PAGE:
You can probably guess by now that I come from a Mennonite background. I’ve spent many (many!) hours of my childhood, teenage years, and adult years listening to my Grandpa’s stories about our history. They often have revolved around fleeing from persecution and war, farming, and food. Check out how Mennonite Girls can cook for a bit more Menno-food.

Today, I want to share with you a taste of my history.

And I will do my best not to talk your ear off (like Grandpa may or may not have)…

Once a Year

Easter happens once a year and so does this bread.

Paska is not just a Mennonite bread, it’s also found  in Eastern European/Russian Easter cuisine. Maybe the Mennonites picked it up in Prussia during the reign of Catherine the Great?

As I was saying, this is a once a year bread! That’s what makes it so Easter-y and special.

Year after year my grandma would bring our family a load of fresh baked loaves, complete with frosting and sprinkles. They are the juiciest, softest, and best tasting-  in my humble opinion.

A Time to Remember and Share

Today my kids and I baked our yearly Paska loaves, and it was actually a lot of fun. Normally I get totally stressed out baking with the kids. I know it’s good to bake together, so I typically make an effort and restrain my anxiety. This morning was different. We had talked about it the day before and everyone was ready and excited for Paska Day.

As we prepared the yeast we talked about how the yeast reacts with the sugar, how it comes alive. We discussed Jesus warning the disciples of the yeast of the Pharisees, and how yeast makes it’s way through the whole bread.

After the bread rose, my second oldest showed me the dough and exclaimed, “It is risen!” as an obvious comparison to Jesus’ rising on Easter.

When we were shaping the loaves we all sat around the table and chatted, and enjoyed one another. I taught them how to braid loaves, and they came up with their own variations. We also made loaves for our neighbors, so they were excited to give our creations away.

Once we placed our sweet loaves into the oven, we all watched in awe as the dough gently rose, browned and finished. It was time to feast! I whipped up some quick cream cheese frosting, and it was time to taste the fruits of our labour.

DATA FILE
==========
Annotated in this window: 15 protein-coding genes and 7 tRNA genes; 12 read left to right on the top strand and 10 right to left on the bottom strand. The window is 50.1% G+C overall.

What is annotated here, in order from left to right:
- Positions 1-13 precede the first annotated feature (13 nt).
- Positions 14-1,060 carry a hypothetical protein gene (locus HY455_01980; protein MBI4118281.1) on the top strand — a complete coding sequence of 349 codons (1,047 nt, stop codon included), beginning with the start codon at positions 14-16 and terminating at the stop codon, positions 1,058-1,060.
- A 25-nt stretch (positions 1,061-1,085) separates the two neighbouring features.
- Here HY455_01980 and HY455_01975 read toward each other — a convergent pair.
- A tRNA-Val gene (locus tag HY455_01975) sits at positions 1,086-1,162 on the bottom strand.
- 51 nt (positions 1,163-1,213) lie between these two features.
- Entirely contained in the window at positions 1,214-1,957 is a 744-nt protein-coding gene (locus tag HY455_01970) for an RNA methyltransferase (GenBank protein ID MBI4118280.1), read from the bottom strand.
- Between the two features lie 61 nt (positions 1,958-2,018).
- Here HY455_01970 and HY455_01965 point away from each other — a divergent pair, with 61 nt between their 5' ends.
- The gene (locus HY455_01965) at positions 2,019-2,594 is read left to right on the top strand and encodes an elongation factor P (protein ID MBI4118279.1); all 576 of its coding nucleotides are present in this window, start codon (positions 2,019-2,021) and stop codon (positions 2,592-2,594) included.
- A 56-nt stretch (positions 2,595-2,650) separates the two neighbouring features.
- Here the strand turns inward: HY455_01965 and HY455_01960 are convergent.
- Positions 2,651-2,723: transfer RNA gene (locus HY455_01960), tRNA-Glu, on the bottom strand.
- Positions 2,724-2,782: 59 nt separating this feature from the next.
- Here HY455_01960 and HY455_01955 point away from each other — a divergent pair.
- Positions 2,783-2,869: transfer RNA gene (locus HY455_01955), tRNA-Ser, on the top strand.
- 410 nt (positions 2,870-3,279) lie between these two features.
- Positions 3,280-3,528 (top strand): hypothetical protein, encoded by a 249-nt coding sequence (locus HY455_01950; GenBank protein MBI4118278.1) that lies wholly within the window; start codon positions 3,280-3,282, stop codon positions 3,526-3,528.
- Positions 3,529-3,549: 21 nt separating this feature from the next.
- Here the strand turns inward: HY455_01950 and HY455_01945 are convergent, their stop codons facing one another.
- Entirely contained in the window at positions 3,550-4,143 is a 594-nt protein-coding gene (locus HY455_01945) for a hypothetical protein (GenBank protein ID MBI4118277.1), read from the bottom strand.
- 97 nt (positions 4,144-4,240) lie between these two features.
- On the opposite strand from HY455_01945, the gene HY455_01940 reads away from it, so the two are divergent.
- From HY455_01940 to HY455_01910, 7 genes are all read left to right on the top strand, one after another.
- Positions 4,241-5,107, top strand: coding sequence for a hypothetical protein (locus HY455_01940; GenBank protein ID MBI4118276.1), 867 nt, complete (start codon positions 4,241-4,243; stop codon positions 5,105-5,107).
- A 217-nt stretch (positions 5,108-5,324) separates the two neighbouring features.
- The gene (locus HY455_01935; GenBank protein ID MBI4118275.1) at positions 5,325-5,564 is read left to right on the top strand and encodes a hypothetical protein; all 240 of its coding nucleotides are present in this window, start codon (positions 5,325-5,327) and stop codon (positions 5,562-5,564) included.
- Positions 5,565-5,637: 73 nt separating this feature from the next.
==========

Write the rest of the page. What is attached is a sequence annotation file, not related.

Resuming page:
Moments like these express what is fundamental to Easter.

Every year we remember where we have come from, what God did, what He is doing, what He is going to do and share that with others.

Bringing back Home

 

Since I live in a foreign country, my Mennonite heritage resonates with me now in a different way. Though I didn’t have to flee,  I as well had to start life in a different culture, with a different language and new traditions.

 

Easter is for me a bitter-sweet celebration. A mixture of longing for home, and celebration.
But by baking this Paska I remember them, my ancestors, and pass the history and traditions on to my children.
In this way, we create a sense of “coming home” to my family back in Canada.

Are you away from your family? Do you have any recipes that bring you back home?

Bad-Ass Mennonite Paska

My Grandma Martha's Paska Recipe

Course Dessert
Prep Time 15 minutes
Cook Time 20 minutes
Total Time 35 minutes
Servings 4
Author Dani

Ingredients

  • 1.5 tbsp Yeast I used 2 fresh yeast cubes
  • 0.5 cup Potato water boil one potato in water, mash and strain and use the water
  • 1.5 cup Warm Milk
  • 1 cup Sugar
  • .25 cup Softened Butter
  • .25 cup Oil
  • 3 Eggs
  • .5 tsp Salt
  • Vanilla to flavour
  • 5-6 cup Flour

Instructions

  1. Put the flour in a large mixing bow, with salt and yeast. Whisk eggs, add strained potato water, warm milk, sugar, softened butter, oil and vanilla. Add all to flour mixture, and stir and knead until you can form it into a ball. If it's still a tad too sticky put some butter on your hands.
    Shape into a ball, cover with a damp tea towel and let sit to rise in a warm place until about double in size.

    Preheat oven to 180 C (350 F)

    Then, punch down, and separate into four balls. Place on prepared (parchment paper) baking sheet. Let rise again for about an hour. Then bake for about 20-25 minutes until browned and done.

    To test for doneness, tap the top of the Paska, it should be quite firm.

 

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Do You Love Snail Mail?

We all love getting meaningful mail, so that's why I created this set of beautiful Succulent Stationary.

Let's take a break from this busy life, and love on someone else by writing a letter.

You'll receive an this instant stationary in 3 different sizes.
Along with access to my monthly mails - inspiration, resources, and ideas all delivered directly to your inbox.

I agree

Almost there, please confirm your email. Then you'll receive a welcome message with download link from yours truly :)